This Child Life Month, we hosted a nomination-based giveaway for child life specialists to nominate their colleagues and give recognition for their work. Emily Kittell, Certified Child Life Specialist at American Family Children’s Hospital, was the winning nominee. Emily’s nominator, Kristen Lawrence, spoke highly of how she has worked in a variety of different hospital settings and has impacted many patients and families, so I was excited to learn more about her role and experience as a CCLS.

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Rachel MartindaleComment
10 Ways To Celebrate Child Life Month

Tomorrow marks the first day of Child Life Month where hospitals around the world have the opportunity to celebrate child life specialists and the Child Life profession through education and raising awareness. This is often done through play, creativity, activities, learning opportunities, and much more. The sky’s the limit when it comes to ways to celebrate Child Life Month, so get creative and find what best suits your hospital and child life team! Your child life specialists are awesome, and this is their month. Here are some ways you can celebrate them and kickstart your Child Life Month celebrations:

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Rachel MartindaleComment
How Your Hospital Can Leverage the Power of Social Media

This Valentine’s Day, we teamed up with C.S. Mott Children’s Hospital to create something extra special for the kids. Mott gathered valentine greetings from all over the world and we brought them to life with augmented reality. Over 23,000 interactive valentines were sent from over 25 countries and included a dino, a digger, a robot, and a Michigan helmet and football that each had a SpellBound 3D experience.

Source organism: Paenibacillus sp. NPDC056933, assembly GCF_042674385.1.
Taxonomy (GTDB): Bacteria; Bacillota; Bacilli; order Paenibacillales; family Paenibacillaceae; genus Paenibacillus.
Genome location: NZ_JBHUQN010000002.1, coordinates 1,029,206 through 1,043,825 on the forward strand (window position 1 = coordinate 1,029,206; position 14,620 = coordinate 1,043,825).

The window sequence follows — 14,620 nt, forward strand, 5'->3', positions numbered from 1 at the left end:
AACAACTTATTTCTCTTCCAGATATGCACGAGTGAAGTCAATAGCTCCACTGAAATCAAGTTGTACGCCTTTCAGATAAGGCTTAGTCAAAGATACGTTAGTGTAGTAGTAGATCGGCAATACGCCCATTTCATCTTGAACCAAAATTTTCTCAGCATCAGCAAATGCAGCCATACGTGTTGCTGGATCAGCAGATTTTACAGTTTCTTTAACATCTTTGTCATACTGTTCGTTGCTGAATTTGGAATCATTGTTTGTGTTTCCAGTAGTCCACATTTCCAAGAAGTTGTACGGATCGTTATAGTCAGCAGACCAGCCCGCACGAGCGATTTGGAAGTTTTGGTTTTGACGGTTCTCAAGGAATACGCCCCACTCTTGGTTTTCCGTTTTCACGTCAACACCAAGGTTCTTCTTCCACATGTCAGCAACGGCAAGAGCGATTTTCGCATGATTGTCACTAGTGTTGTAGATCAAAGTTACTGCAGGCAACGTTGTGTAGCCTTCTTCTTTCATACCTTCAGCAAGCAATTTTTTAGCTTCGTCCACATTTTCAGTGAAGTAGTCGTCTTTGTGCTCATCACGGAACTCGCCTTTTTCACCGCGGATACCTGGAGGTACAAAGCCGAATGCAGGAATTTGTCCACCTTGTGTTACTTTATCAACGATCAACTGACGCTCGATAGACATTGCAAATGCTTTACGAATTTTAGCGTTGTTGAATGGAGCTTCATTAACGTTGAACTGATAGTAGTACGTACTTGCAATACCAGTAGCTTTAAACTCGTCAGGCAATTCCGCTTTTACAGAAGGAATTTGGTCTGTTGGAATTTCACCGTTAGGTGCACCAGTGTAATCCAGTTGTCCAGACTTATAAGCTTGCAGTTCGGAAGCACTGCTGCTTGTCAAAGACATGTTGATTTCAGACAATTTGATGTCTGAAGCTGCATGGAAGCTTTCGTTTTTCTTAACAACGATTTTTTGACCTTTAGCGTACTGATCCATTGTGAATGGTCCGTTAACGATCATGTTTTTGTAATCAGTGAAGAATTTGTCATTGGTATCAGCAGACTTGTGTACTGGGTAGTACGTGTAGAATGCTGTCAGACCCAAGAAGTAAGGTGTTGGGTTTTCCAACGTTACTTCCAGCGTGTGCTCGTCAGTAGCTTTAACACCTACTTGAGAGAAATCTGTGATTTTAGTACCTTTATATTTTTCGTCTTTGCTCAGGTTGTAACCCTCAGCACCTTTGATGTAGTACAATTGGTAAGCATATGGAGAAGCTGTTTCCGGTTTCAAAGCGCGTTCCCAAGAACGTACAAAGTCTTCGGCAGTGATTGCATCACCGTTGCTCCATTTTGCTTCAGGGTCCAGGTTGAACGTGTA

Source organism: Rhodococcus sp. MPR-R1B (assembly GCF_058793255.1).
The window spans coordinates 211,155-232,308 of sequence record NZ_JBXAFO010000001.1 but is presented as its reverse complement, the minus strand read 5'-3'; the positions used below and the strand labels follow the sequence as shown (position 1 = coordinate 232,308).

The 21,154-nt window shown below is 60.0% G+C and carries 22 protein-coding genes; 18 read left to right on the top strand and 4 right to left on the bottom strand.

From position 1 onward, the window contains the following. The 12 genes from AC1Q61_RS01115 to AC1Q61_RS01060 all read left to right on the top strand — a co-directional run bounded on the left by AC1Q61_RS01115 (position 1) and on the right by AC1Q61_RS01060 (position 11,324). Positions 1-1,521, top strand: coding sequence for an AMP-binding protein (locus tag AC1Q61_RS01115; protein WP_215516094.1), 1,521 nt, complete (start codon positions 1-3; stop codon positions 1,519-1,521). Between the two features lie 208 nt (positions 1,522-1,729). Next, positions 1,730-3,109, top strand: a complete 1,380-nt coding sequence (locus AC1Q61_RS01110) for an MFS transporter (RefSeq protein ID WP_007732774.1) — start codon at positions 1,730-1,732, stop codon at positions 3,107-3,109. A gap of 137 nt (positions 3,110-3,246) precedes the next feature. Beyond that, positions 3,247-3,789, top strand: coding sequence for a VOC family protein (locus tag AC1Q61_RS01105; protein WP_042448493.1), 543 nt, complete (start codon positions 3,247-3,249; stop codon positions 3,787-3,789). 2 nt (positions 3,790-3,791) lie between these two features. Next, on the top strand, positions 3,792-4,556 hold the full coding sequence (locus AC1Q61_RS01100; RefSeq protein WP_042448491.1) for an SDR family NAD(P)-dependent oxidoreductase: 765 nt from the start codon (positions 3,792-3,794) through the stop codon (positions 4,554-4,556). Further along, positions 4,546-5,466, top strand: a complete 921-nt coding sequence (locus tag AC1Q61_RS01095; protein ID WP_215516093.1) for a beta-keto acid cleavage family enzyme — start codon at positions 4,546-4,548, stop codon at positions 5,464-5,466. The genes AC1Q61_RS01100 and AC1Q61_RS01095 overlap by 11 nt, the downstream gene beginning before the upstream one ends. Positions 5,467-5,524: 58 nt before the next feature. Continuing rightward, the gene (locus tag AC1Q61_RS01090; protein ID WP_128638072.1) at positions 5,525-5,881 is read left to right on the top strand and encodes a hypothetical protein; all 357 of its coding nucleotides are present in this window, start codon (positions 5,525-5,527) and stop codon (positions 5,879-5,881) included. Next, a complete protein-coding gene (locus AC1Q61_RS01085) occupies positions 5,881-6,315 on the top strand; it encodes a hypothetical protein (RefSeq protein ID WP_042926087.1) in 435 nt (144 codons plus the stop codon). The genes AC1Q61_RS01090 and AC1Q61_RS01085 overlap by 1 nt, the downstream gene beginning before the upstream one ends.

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Rachel MartindaleComment
5 Uses for Augmented Reality in Children's Hospitals

Over the last couple years, we've begun to see the revolutionary effects of what augmented reality (AR) can do for kids in the hospital. Augmented reality is a view of the real world with added digital information on top of it--an example of this would be Pokemon Go. When used by child life specialists, occupational therapists, and physical therapists, AR can be safe, effective, and immensely impactful for patients. Here are 5 ways AR brings the greatest value to patients, families, therapists, and hospitals:

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What's All The Buzz About Child Life?

In the last couple weeks, you may have seen in the news that New Orleans Saints’ punter Thomas Morstead raised $221,143 for Children’s Minnesota’s Child Life program and is now in the process of raising over $100,000 for Child Life programs in Louisiana. What is Child Life? And why should you want Child Life at your local hospital? Although it often doesn’t receive a lot of attention, Child Life plays a huge role for kids across the world.

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5 Ways Hospitals Are Using Experiential Design to Make Their Hospital Stays Better

More and more hospitals are focusing on the experience of a hospital visit to understand how they can help patients feel more comfortable during their stay. They are using a process called design thinking, which means they research the process of an ordinary hospital stay and use that information to curate an experience that is extraordinary. This helps patients interpret hospital situations differently, and come away feeling less fearful or frustrated.

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Anna KonsonComment